As she no longer uses the fake degree and has changed her web site to tell the truth about where she obtained her qualifications and what those qualifications are I consider that a victory for me and I am not going to waste any time or money arguing with her in court. And by the way, her name is actually trademarked but there is no Australian trademark registration for "Dr xxx", so I guess that she still thinks that she can say things which are not strictly true and nobody will bother to check. You might note that she signs her name using what is supposed to be a trademark, not a legal name, and uses something which is not trademarked when pretending to write out her name in full.

Perhaps I should register my name as a trademark, and then I could threaten people who threaten me.

Dr Trademark has a cure! (17/11/2007)
This is a photograph taken at the recent Sydney MindBodySpirit Festival of a person with type 2 diabetes holding a book with the title Diabetes Type 2 You Can Reverse It Naturally!, subtitled "A book to change your life!". You might notice that the book appears out of focus even though other things at the same distance from the camera (eg, the writing on the man's shirt) are much clearer. The only assumption I can make is that the camera has, in addition to such modern magics as face and smile recognition, the ability to detect books which are being held by people who have been threatened by the author. Yes, that's right, folks, this book is the work of the famous Dr Trademark, a person so assured of the correctness of her medical claims that she uses trademark law to prevent people talking about her. At least she doesn't claim a medical degree that she doesn't have on the cover of the books any more. And does she have a method to "reverse" type 2 diabetes? Of course not, but if I tried to analyse her claims she would be forced to respond with lawyers, not with facts.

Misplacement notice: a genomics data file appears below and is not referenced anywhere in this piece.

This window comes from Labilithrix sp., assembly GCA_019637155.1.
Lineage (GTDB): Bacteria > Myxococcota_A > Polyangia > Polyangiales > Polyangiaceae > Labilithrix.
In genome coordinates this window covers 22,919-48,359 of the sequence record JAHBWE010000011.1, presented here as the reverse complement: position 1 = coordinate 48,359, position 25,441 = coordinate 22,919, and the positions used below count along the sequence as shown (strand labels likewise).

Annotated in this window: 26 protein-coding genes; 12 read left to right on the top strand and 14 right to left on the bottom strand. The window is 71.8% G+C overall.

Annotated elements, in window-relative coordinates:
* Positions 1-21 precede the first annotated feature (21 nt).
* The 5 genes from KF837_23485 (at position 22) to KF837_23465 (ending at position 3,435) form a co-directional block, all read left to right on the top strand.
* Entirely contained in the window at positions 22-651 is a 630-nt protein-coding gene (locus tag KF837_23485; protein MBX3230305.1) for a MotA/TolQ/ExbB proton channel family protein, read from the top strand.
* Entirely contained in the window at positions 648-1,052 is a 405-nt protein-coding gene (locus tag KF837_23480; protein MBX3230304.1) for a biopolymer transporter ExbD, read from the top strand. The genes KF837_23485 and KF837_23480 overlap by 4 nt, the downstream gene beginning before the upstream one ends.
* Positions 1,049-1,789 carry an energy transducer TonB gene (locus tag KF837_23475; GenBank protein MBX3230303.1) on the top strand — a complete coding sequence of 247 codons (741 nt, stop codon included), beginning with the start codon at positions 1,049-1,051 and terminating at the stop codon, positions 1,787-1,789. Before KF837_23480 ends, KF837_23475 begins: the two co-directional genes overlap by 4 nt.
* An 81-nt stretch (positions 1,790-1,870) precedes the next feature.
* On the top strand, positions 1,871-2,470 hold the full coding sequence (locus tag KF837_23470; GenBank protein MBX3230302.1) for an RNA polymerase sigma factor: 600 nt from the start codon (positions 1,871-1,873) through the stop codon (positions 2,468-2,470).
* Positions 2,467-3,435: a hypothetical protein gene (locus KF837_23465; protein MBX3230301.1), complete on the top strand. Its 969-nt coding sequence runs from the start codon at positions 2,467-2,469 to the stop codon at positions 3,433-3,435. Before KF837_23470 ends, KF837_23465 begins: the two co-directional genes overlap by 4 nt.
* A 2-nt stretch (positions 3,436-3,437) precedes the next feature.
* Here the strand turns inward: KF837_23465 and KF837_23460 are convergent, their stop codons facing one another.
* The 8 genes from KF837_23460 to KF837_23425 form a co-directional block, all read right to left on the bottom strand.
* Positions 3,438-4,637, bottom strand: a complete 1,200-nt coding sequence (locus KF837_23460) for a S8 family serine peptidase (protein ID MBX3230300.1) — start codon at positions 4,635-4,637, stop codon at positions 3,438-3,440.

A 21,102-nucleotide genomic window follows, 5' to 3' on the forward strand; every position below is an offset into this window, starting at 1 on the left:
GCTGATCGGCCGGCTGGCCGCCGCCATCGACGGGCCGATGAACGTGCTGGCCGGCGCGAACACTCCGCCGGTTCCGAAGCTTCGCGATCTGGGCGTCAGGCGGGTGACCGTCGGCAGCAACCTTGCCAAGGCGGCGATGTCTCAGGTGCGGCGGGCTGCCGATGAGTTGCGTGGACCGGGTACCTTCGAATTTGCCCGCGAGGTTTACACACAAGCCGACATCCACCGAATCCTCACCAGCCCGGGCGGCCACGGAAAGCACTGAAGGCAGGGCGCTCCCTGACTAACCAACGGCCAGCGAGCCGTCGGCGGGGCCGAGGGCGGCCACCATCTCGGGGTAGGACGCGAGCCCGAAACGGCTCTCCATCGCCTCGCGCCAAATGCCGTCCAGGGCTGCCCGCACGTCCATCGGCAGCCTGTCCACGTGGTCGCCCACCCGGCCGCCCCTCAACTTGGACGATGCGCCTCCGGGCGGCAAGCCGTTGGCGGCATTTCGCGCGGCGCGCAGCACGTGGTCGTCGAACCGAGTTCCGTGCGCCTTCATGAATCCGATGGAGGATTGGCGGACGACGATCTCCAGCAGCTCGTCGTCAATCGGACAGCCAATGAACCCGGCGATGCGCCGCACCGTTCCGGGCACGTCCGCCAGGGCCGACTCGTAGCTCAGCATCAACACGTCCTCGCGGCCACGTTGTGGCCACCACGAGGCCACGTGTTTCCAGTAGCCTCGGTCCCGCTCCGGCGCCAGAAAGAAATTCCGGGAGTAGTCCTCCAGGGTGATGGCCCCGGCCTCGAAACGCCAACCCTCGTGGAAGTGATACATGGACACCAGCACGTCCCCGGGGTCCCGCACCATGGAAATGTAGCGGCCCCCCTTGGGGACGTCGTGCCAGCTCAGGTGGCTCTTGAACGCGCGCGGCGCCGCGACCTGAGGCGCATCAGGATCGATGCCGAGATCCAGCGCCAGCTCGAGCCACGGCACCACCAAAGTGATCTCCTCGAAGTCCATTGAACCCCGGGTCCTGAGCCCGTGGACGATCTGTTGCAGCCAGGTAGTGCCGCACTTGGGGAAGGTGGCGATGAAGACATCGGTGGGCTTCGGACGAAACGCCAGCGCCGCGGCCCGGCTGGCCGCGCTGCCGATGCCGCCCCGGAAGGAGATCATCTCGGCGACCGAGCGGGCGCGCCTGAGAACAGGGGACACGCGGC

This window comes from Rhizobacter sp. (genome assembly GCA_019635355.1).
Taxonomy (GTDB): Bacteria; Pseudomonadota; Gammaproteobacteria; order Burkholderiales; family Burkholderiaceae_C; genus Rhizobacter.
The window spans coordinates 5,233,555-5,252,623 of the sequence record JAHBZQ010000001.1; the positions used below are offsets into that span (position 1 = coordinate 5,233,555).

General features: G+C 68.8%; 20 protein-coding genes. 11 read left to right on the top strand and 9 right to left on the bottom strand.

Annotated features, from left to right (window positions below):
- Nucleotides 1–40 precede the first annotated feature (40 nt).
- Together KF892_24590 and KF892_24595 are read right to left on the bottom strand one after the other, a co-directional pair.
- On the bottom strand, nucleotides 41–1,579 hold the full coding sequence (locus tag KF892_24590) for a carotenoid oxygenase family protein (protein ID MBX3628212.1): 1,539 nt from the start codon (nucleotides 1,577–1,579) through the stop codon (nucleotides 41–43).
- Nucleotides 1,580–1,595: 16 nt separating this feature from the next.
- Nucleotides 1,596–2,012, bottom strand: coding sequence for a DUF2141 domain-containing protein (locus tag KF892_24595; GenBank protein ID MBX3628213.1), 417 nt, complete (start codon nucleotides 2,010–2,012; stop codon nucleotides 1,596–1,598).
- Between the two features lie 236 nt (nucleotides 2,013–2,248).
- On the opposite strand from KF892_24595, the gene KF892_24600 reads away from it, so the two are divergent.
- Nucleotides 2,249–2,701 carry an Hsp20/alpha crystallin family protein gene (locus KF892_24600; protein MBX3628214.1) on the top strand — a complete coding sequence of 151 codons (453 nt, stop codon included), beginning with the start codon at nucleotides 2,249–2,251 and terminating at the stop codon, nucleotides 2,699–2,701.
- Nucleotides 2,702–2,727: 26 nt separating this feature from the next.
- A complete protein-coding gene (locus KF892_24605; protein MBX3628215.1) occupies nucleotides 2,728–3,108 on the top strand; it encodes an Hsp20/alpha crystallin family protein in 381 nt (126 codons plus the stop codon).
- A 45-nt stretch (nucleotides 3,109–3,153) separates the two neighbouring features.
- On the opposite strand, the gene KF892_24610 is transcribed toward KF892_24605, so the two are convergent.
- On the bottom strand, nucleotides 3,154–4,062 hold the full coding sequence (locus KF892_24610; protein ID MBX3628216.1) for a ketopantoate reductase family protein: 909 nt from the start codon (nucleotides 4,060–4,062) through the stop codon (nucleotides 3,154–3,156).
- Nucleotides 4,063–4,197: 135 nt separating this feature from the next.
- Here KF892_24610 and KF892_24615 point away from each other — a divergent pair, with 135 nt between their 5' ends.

Wash your dirty liver (25/9/2010)
I was thinking about diets this week and that reminded me about about an excellent article written a few years ago about one particular diet. I dug the article out of my comprehensive filing system and you can read it here. One thing that has changed since that time is that the author of the diet book no longer uses the "MD" after her name. Getting her to remove the degree she doesn't have from the covers of her books was one of my little victories over the years.

Dr Trademark is back (7/7/2012)
Over the last few weeks advertisements for the product at the right have been appearing on my television. I can't mention the name because a few years ago the person who sells these things got very upset and claimed that I was somehow misusing her trademark by pointing out that she was using a university degree that she didn't have in her advertising and on books. The unearned degree has disappeared from her books and I thought that she had at least applied some honesty there, even if she was still selling snake oil and untested "remedies", mostly for fictional conditions such as "liver toxicity". Note – she didn't challenge me by offering evidence that her products worked. She simply said that I couldn't talk about them or her.

When I saw the television advertisements I thought I would check her web site to see if she had backslid into using the degree she doesn't have, and what do I find:

Is that "M.D." I see there for a person who actually holds the degrees MB,BS but has never attended a US medical school (where MD degrees are granted) or done a postgraduate doctorate at an Australian university (which is how you get the letters in Australia)? Why yes it is. Here is the justification:

I'm thinking of registering the trademark "Peter Bowditch PhD". It's only a few hundred dollars to get the letters after my name that way and it can be done in less than a week. Much better than doing what I would have to do to get the real degree. As a bonus I could threaten legal action against anyone who mentioned my name if I didn't like what they said.

And did you notice how I wrote this whole article without mentioning Dr Trademark's trademark anywhere in the text?